Preparing for a stillborn Cyprus initiative

Preparing for a stillborn Cyprus initiative

Revelations from the Greek Cypriot administration regarding the compromises President Mustafa Akıncı unilaterally offered to Greek Cypriots in talks collapsed at Crans-Montana, Switzerland, two years ago may explode the already delicate relations between the center-right government and the socialist president in Northern Cyprus.

Particularly, reports that the map Akıncı placed in a UN safe during Crans-Montana talks was not indeed the only copy but was also presented to the Greek Cypriot side was rather irritating. Not only did Akıncı singlehandedly, without even consulting the government and Parliament on whose behalf he has been negotiating with the Greek Cypriots, ordered the map to be prepared and presented to the United Nations and the Greek Cypriot side during the Crans-Montana talks two years ago. After the talks collapsed, he withdrew the copy from the UN safe, but the copy presented to the Greek leadership was apparently not withdrawn till this day. This situation might create a serious crisis in Northern Cyprus, if for a change, the center-right coalition in office decides to publicly confront, or worse, initiate; an impeachment process on the grounds of treason.

Can a president who has been in serious conflict on fundamentals of the Cyprus issue with the government in office initiate a new process? If the government is of the opinion that federation is dead and as long as the Greek Cypriot side remained adamantly opposed to sharing power with Turkish Cypriots on the basis of political equality, can there be a new federation-aimed process? Worse, can there be any chance of success for a new federation process if Ankara is not prepared to accept an end to its 1960 agreement-derived guarantor status. Can there be any chance of success if repeated polls showed clearly that Turkey’s military presence and guarantor status remain sine qua non for most Turkish Cypriots for a settlement and Greek Cypriots continue to stubbornly demand “zero guarantee, zero troops, zero settlers” as a must for a resolution?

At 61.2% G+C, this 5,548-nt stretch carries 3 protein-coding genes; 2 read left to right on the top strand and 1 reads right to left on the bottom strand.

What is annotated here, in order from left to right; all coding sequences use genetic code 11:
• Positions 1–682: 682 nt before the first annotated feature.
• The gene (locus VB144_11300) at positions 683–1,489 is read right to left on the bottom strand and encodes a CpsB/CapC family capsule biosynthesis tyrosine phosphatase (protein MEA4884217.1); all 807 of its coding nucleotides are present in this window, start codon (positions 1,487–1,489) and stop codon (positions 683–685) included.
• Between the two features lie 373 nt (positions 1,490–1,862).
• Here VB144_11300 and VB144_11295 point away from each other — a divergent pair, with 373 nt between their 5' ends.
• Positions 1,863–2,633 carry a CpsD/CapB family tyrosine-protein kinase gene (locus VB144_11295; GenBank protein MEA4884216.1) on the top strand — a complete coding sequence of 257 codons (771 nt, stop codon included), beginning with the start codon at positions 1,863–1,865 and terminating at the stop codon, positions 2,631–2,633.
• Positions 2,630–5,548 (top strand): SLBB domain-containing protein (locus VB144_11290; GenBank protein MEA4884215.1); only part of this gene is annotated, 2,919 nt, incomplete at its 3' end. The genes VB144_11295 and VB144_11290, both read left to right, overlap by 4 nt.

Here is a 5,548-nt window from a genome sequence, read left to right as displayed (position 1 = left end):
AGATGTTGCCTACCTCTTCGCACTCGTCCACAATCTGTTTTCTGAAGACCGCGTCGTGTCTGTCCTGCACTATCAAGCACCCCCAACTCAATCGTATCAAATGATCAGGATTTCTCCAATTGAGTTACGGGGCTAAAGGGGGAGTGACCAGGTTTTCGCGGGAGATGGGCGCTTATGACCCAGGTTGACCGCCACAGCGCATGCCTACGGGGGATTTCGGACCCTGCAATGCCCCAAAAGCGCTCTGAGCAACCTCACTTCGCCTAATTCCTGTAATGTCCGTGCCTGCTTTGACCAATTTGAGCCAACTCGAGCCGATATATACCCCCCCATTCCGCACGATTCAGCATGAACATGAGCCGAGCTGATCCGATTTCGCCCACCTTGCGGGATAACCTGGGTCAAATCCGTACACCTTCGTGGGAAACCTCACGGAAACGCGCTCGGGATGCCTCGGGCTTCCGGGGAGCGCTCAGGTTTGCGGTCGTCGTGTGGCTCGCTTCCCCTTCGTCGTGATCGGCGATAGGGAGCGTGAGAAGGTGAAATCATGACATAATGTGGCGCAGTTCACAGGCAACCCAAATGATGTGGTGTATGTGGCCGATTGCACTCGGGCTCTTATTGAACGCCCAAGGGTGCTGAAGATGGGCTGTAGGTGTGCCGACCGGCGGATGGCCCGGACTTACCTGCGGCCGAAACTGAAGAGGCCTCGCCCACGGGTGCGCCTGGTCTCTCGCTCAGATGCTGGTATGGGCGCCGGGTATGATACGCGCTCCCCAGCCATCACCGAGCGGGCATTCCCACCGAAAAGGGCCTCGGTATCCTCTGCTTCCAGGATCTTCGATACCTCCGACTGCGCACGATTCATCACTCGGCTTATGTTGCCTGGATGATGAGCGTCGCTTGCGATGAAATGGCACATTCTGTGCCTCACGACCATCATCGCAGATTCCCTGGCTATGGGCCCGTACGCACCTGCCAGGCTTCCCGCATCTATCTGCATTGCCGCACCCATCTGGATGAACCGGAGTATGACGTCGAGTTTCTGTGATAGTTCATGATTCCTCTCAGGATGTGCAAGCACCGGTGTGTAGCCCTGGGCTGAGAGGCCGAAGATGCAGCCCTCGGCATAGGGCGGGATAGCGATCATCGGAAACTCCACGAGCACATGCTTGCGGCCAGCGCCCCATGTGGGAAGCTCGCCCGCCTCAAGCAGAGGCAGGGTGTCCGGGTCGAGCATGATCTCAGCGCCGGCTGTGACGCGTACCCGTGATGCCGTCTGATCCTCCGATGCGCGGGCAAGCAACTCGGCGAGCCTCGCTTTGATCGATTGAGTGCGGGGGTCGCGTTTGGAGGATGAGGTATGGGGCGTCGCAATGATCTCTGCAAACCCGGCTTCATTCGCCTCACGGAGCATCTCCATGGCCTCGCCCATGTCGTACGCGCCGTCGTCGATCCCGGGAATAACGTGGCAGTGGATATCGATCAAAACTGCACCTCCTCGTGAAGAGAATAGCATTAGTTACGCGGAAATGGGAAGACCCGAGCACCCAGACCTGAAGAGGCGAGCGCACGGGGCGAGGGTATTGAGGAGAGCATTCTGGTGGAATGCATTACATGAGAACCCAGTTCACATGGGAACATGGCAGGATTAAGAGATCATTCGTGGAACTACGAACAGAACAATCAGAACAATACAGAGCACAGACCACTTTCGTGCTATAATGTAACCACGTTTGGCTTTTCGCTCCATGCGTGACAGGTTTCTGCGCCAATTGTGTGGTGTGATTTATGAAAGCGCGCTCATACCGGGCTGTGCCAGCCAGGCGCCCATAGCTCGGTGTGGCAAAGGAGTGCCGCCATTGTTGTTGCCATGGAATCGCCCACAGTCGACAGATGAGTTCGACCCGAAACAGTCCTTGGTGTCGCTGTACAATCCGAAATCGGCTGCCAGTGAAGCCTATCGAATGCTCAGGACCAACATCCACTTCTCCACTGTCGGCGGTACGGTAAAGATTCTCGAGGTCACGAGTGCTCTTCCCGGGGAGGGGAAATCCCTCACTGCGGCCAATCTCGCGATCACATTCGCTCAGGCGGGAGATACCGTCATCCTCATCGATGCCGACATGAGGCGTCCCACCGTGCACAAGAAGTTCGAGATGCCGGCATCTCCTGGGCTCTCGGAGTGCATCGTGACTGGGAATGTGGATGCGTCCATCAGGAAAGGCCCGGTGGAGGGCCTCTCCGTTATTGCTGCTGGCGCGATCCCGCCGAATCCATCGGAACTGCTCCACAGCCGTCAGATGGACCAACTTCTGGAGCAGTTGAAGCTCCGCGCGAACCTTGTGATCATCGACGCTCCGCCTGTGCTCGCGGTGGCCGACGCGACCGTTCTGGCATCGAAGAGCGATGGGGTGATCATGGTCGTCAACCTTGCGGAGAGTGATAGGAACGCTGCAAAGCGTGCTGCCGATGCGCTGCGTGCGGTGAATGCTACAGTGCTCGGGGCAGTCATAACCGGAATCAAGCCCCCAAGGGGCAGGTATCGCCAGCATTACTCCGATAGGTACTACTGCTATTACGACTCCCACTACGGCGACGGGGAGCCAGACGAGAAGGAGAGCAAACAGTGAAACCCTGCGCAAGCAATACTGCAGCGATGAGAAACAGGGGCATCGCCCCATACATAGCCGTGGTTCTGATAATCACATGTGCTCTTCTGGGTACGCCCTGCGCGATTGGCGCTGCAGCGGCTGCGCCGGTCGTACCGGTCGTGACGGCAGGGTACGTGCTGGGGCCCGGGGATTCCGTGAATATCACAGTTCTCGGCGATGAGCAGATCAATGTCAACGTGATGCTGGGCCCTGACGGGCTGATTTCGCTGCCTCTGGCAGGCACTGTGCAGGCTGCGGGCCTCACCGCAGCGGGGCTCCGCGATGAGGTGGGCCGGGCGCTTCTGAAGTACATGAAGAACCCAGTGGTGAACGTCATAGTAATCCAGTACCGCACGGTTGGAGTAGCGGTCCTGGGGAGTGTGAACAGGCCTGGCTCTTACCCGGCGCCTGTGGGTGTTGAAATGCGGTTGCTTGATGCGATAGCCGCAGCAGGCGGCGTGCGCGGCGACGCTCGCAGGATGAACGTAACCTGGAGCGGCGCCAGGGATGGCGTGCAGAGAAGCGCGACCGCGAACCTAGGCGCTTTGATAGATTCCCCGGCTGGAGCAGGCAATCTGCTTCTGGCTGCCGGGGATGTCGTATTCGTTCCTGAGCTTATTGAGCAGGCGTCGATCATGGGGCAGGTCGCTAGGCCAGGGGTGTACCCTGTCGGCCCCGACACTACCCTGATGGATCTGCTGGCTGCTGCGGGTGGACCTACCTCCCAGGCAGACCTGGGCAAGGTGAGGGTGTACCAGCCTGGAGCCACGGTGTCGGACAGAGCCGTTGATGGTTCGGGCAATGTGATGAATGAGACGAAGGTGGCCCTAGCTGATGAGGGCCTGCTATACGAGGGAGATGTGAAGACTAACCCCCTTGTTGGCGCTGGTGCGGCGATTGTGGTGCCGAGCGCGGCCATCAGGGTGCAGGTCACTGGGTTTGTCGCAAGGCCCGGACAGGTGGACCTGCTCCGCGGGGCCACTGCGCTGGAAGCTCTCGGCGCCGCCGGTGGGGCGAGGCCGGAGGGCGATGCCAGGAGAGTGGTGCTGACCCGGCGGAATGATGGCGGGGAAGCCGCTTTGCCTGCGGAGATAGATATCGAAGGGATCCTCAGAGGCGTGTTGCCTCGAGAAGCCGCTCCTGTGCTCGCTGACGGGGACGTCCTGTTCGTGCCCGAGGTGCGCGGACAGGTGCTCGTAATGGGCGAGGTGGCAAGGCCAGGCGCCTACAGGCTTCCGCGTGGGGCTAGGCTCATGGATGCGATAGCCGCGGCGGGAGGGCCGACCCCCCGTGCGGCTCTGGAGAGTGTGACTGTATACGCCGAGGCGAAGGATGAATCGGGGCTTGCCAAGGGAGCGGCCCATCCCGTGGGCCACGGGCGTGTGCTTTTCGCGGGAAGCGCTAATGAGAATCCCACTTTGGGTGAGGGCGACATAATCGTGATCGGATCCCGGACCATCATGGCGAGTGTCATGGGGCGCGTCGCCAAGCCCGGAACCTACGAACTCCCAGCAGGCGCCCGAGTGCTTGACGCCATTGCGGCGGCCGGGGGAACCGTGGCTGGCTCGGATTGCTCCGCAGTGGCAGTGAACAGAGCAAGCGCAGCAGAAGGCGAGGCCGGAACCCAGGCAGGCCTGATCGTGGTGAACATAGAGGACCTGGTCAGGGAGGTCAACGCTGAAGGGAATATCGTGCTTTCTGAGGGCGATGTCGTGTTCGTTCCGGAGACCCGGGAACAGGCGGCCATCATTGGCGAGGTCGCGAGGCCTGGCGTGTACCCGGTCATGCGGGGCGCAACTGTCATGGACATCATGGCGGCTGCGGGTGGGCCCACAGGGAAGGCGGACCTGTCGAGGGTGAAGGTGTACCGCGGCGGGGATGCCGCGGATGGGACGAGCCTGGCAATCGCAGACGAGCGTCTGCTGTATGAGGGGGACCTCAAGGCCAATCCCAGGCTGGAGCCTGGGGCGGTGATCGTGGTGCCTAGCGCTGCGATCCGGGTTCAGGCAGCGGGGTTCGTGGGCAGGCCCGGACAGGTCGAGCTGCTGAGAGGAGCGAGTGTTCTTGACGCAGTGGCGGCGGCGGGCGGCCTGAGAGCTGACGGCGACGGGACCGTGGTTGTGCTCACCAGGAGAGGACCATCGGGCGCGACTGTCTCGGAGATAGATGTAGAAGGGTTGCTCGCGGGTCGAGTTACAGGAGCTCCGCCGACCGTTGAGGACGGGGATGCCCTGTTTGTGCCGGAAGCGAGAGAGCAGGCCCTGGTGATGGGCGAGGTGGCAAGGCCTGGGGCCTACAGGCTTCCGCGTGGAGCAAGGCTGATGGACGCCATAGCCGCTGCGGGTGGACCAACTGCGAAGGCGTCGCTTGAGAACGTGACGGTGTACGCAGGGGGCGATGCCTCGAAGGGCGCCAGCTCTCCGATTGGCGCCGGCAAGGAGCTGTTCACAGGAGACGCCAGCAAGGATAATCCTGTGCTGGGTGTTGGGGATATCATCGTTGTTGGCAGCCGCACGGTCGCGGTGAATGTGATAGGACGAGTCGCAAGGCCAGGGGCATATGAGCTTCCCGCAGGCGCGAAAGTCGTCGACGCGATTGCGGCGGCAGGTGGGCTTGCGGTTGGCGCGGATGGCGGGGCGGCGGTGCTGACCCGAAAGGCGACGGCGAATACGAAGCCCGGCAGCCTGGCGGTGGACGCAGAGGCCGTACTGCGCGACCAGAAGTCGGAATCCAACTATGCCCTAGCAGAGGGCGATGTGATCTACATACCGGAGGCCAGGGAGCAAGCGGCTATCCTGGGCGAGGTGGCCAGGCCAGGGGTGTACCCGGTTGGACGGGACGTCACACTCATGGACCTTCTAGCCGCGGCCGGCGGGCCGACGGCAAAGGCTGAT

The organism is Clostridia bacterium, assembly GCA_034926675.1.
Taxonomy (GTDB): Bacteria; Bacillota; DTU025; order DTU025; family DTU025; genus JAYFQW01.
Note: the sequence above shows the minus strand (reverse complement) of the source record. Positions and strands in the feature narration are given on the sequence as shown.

The two-way center-right government included in its program that the island should resolve the six-decades-old inter-communal problem in a two-state formula. Furthermore, Deputy Prime Minister and Foreign Minister Kudret Özersay is known to be supportive of the “two states in the European Union” formula. Now, Akıncı has been claiming that in 2015 he was elected with a mandate to negotiate a federal solution. He cannot now engage in a process aimed at ending the Cyprus problem in a two-state resolution. By doing so, he indeed contradicted both with his government as well as with the Turkish position, which moved from a federal resolution to a two-state Cyprus over the past few years.

Despite his talks with the UN special envoy, plans for a tripartite and even a five-party official or non-official gathering, an Akıncı so seriously marginalized might not be at all possessing the capacity to deliver a settlement particularly if he faces a reelection challenge in April 2020. As the presidential election date approaches and in view of the fact that Özersay, as well as former socialist Prime Minister Tufan Erhürman, will be the likely contenders for the presidency, it is obvious that Akıncı will be further marginalized in the months ahead. On the other hand, if the Republican Turks’ Party (CTP) Erhürman decides at its upcoming October general convention not to nominate a candidate and instead support Akıncı, then will emerge a very dangerous polarization.

The Turkish Cypriot vote is generally divided as 35 percent left, 65 percent right. Both Mehmet Ali Talat and Akıncı were elected as president because of defections from the center-right. For example, it was no secret that when Akıncı won over Derviş Eroğlu in 2015, it was mostly because a disgruntled Prime Minister İrsen Küçük supported discreetly the socialist candidate rather than his party’s candidate, Eroğlu.

Even though Greek Cypriot leader Nikos Anastasiades has been saying he wanted a federal settlement – mostly because he survives on support from the federalist socialist Akel party – he has been adamantly against power sharing on the basis of political equality, a key component of federalism. In private, there have been claims that he wanted a loose federation and may even walk the road of two states rather than accepting to “surrender majority Greek Cypriots to the mercy of Turkish Cypriots” by accepting effective participation in governance.

Yusuf Kanlı,